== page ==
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  • Precise indications of these are found in the registers of the Inquisitors, Bernard of Caux, Jean de St Pierre, Geoffroy d'Ablis, and others.
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  • When Albert died in 1170, his son Bernard, who received the title of duke of Saxony in 1180, became count of Anhalt.
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  • Bernard died in 1212, and Anhalt, separated from Saxony, passed to his, son Henry, who in 1218 took the title of prince and was the real founder of the house of Anhalt.
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  • Thanking you, beaker From: Barrister John Bernard To: Beaker subject: PLEASE TAKE MY ADVICE!
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  • September the heat had three aces petittjanuary marina Bernard.
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  • Bernard lewis about sharing a bed cruise is complete.
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  • Bernard lewis GOP.
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  • Bernard green quot about offering supplemental.
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  • Was the most awaited the amazing question Bernard lewis inside cabin with.
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  • Invasion caused a royal caribbean cruise home page Bernard lewis gop.
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  • He meets up with Bernard during a drunken binge.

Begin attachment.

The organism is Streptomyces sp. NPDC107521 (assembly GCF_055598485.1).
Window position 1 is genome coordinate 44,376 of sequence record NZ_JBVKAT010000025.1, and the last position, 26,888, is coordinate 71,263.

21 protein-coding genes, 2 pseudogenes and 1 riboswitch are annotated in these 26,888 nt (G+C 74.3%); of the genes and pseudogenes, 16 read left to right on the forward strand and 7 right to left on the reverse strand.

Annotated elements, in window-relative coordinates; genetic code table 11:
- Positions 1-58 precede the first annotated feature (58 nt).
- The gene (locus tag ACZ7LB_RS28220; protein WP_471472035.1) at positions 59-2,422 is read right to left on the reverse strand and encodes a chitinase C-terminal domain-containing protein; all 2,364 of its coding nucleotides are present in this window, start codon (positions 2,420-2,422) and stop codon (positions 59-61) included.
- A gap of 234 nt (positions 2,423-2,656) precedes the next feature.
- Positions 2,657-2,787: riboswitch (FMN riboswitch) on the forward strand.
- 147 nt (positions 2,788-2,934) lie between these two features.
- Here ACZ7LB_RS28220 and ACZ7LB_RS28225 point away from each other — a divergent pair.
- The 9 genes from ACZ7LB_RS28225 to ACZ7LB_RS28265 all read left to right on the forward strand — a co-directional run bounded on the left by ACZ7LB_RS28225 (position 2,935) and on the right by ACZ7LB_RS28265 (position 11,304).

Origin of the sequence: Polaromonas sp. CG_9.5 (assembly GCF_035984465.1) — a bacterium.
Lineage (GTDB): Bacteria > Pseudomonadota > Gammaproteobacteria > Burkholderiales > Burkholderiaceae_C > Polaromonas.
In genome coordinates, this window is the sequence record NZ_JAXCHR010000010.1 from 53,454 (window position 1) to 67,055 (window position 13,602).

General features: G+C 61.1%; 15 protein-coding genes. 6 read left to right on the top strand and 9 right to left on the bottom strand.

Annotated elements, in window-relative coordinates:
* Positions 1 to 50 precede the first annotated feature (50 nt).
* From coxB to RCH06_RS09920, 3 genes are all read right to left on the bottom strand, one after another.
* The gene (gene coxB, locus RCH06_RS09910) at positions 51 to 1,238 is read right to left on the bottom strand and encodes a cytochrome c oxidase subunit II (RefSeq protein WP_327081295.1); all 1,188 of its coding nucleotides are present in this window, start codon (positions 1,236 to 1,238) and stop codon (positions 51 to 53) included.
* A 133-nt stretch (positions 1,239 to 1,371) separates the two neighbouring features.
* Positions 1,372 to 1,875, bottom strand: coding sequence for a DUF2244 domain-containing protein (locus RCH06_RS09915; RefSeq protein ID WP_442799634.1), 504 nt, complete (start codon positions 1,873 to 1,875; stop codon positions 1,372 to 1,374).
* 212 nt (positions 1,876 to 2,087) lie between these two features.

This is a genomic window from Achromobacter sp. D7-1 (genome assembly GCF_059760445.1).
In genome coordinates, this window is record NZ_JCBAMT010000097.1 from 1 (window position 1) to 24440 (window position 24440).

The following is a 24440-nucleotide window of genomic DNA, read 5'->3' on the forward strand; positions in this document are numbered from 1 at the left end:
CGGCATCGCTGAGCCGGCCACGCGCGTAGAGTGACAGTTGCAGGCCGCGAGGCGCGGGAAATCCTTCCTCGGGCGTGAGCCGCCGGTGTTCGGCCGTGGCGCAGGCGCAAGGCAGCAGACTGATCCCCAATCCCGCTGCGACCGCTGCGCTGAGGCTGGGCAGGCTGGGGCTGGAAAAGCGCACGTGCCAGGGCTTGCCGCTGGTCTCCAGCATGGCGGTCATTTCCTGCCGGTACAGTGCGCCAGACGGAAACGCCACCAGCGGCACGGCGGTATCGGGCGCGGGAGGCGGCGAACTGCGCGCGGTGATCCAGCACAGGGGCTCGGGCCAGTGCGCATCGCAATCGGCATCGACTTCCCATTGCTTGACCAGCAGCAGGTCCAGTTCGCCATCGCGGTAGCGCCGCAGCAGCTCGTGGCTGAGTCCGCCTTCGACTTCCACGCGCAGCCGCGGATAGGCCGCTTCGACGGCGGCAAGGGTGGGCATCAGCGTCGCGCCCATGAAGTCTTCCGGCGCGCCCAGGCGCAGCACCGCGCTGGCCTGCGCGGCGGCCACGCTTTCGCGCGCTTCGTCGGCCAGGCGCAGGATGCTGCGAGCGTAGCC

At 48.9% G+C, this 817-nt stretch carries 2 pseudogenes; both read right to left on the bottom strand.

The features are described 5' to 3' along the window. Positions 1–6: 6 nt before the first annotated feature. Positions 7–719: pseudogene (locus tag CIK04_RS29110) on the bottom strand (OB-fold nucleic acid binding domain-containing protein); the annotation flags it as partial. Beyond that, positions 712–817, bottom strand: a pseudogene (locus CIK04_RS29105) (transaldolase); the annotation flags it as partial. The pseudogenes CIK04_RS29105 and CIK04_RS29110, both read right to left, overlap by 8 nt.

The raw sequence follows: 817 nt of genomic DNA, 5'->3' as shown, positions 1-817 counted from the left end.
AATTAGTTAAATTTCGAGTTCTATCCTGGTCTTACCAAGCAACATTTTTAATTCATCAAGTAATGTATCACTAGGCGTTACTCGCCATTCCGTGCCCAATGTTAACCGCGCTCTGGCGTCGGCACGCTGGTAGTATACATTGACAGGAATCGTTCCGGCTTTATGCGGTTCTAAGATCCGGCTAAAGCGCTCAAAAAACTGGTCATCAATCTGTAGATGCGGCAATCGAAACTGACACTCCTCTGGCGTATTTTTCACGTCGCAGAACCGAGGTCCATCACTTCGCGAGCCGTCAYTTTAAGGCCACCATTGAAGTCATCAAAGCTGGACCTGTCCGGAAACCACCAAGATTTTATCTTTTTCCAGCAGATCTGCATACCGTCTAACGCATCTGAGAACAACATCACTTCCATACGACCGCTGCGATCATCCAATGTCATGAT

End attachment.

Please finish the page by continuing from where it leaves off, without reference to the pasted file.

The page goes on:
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  • Clinical biochemistry Location The Clinical biochemistry department is situated on the first floor of the Bernard Meade wing.
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  • Here is the proof that this work has been officially censored by Professor Bernard Carr's committee which included Dr. Susan Blackmore.
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  • This imbalance has become increasingly troubling for one of digital radio's biggest cheerleaders: Ralph Bernard, the chief executive of GCap Media.
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  • The Rev. Bernard Sylvester Child, B.A., is the present officiating clergyman.
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  • Sir James Harrington's eldest son, Edward, married Margarie Doyley, eldest coheiress of John Doyley, Anne Bernard's first husband.
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  • High levels of dioxins found in bottom ash of Bernard Road incinerator - dioxins found in bottom ash of Bernard Road incinerator - dioxins are linked to cancers, notably breast cancer.
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  • All The Promises â An unconventional QUEENSRYCHE ballad, this acoustic driven duet is, as Bernard Matthews might say, beautiful.
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  • I strongly encourage citizenship education practitioners to attend, ', said Bernard Crick.
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  • Bernard lewis GOP store for you to the dock.
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  • Invasion caused a royal caribbean cruise home page Bernard lewis GOP.
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  • Beloved wife of Bernard, dearly loved mother of Bev and Niki, loving grandmother of Luke, Dominic and Anna.
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  • And to thank Anne Bernard for being a truly great and charming hostess.
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  • Bernard Attard joined us in order to interview the former jobbers.